We gently waved our arms. He stopped and “stood up” onto his rear quarters. He had a dirty brown under-belly. This didn’t alarm us as we knew he was simply sniffing the air and trying to get a better view of the commotion in front of him. He dropped onto all fours again and proceeded towards us as before (this started to alarm us). He now knew we were there and yet he continued to approach. We decided to ratchet up our behaviour. We became louder, Debbie ushered me onto a small flat rock to increase my stature and she became the percussion section, with the pot lid and a spoon. She reminded me:
Don’t look directly at him.
The safety clips on our pepper sprays were removed at this point.
If he charges don’t move.
It was a game of nerve. Most brown bear charges are not followed through; with the bear changing direction at the last-minute. Sometimes they can charge several times. Suddenly, he broke into an unconvincing bounding run, but with only a slight change in direction, and disappeared into the alder thicket (behind our tent).
Is it over? Has he gone?
Bears have been known to circle and approach from a different direction. The chocolate mouse was setting nicely, so we gulped it down. The hamburger helper (without the hamburger) was still only half-cooked. We tossed it into the sea, washed the dishes and gingerly made our way up the beach and went to bed hungry.
The next morning we decided on a hearty breakfast of pancakes. We rationalised that the champagne blonde now knew we were there and would stay away. It was low tide and we were therefore cooking well down the beach. Just after Debbie had poured the first pancake on the pan, a different, much smaller cinnamon coloured brown bear approached from the same direction. This one was less than half the size of champagne blonde. We started our procedure to alert the bear to our presence. We got the impression it was an older female. We were much further down the beach than the previous night. It became apparent that the bear was aware of us, and it became clear that she simply wanted to pass along the top of the beach. We stopped and waited. She walked passed our kayaks and tent and found her favoured belly hole, a few yards from our kayaks, and climbed in. We resumed cooking. A bald eagle landed on a small grounded iceberg on the beach. At that point, a small cruise ship appeared around the headland.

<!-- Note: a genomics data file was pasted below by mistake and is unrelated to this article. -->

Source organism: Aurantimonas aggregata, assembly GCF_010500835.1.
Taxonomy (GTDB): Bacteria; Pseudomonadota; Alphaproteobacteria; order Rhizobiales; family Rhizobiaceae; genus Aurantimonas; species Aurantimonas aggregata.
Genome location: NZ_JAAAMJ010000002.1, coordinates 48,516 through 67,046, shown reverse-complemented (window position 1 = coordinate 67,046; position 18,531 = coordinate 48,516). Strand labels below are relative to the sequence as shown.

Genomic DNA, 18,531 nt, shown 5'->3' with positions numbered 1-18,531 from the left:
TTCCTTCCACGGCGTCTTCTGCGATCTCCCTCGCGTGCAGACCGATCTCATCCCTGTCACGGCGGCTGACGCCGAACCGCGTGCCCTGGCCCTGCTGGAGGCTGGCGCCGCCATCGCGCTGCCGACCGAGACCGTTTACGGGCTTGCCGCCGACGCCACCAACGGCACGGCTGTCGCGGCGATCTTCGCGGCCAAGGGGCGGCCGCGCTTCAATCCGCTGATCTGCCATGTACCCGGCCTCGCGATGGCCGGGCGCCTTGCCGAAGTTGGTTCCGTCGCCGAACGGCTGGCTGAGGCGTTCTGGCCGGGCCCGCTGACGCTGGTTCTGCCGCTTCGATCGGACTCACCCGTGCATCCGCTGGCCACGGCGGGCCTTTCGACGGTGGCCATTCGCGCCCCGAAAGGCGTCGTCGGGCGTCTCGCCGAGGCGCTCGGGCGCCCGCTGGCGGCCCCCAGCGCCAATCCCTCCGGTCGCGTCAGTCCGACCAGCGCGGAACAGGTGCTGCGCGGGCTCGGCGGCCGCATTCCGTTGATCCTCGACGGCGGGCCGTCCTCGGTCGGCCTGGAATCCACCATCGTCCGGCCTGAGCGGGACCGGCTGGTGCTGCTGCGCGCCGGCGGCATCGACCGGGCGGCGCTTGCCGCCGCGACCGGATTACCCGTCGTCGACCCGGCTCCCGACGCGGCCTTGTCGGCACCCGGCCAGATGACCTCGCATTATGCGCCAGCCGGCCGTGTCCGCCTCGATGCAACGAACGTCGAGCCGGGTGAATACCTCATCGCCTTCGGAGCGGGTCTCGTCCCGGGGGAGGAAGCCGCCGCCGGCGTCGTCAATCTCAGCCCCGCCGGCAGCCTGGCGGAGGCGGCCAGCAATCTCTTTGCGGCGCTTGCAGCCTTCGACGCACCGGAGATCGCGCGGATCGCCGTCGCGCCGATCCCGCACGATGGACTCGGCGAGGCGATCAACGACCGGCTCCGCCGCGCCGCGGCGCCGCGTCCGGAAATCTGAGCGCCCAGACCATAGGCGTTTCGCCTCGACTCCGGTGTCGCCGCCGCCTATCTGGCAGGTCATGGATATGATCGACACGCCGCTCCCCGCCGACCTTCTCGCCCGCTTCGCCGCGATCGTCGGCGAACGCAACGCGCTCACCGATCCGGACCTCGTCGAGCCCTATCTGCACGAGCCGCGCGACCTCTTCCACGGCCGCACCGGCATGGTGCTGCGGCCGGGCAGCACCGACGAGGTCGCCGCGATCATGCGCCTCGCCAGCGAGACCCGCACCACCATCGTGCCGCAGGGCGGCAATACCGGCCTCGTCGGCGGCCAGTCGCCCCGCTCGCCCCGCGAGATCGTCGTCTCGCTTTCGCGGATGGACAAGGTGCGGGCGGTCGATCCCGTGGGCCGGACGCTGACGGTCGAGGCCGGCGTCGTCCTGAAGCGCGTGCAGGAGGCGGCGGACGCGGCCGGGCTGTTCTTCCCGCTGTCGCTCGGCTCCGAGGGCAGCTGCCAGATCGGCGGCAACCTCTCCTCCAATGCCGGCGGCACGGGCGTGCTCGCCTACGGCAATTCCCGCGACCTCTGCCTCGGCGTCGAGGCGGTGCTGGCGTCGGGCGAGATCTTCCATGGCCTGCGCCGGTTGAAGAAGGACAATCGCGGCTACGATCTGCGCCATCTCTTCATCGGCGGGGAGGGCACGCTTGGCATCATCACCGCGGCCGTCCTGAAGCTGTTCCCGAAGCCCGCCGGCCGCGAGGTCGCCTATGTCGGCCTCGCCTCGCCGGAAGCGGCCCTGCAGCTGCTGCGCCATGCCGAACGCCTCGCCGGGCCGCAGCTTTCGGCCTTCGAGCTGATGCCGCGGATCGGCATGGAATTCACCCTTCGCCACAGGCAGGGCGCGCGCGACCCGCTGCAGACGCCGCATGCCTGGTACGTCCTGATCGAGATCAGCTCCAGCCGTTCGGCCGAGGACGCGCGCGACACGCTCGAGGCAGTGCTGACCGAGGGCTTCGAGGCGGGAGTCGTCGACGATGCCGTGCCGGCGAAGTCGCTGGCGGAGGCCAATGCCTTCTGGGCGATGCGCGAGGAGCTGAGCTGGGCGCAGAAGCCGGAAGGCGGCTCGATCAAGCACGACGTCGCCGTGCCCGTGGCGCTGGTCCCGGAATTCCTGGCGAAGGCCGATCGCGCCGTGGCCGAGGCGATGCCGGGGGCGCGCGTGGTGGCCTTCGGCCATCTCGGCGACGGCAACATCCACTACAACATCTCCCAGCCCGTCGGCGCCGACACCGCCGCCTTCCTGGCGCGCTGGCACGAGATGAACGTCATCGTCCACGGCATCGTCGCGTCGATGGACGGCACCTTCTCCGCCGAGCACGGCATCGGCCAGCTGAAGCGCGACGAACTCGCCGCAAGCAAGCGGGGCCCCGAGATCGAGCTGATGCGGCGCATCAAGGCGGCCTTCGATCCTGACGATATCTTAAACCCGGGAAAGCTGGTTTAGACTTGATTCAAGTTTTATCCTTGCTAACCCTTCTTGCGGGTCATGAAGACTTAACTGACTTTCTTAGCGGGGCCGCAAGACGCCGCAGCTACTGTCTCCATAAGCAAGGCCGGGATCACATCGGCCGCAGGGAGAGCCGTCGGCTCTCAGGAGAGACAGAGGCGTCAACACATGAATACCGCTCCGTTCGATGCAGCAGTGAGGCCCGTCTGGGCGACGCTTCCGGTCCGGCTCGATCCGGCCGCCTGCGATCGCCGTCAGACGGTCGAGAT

I’m starving, we’re eating no-matter what.
Debbie exclaimed defiantly. When you spend time with nature, you learn that animals are constantly watching each other. They find their place together in a sort of dynamic harmony. Debbie joked that cinnamon bear perhaps had joined us for breakfast. After ten minutes or so, the cinnamon bear lazily got up and sauntered back towards the waterfall.
We were on expedition paddling from Juneau into Glacier Bay National Park. It took us 6 and a bit days to get to the Park. We paddled daily for 18 days, covering a total of 360km and camping wild as we travelled. We came across 11 brown bears on our journey, and footprints, trails, belly holes and skat of many others. Seeing them on the shore as we paddled was exhilarating. En-route to Glacier Bay, we camped on Admiralty Island which has the highest population density of brown bears in the world.
Below is a chronological photo-journey of our expedition:
The US is great for shopping. We had a day and a half in Juneau to buy three weeks worth of food; coleman fuel; MSR fuel bottles; some rope to hang food; pepper spray for bears; and ideally some pyrotechnic flares. We achieved all of this with an afternoon to spare and done some sight-seeing.
The next morning we carried everything from our hotel to a nearby boat ramp. This took several journeys and was the most tiring part of the trip. The next task was building our kayaks before packing all our food, camping kit and clothes inside. We finally set-off early afternoon, just in time to catch the tide northwards through the Gastineau Channel.
We had planned a shorter first day camping with the intention of camping at an organised camp ground within a recreation area at Point Louisa on the map. The camp ground did not appear to exist and it was getting dark so we ended up camping somewhere we were not supposed to. We however left no trace and did not feed the bears!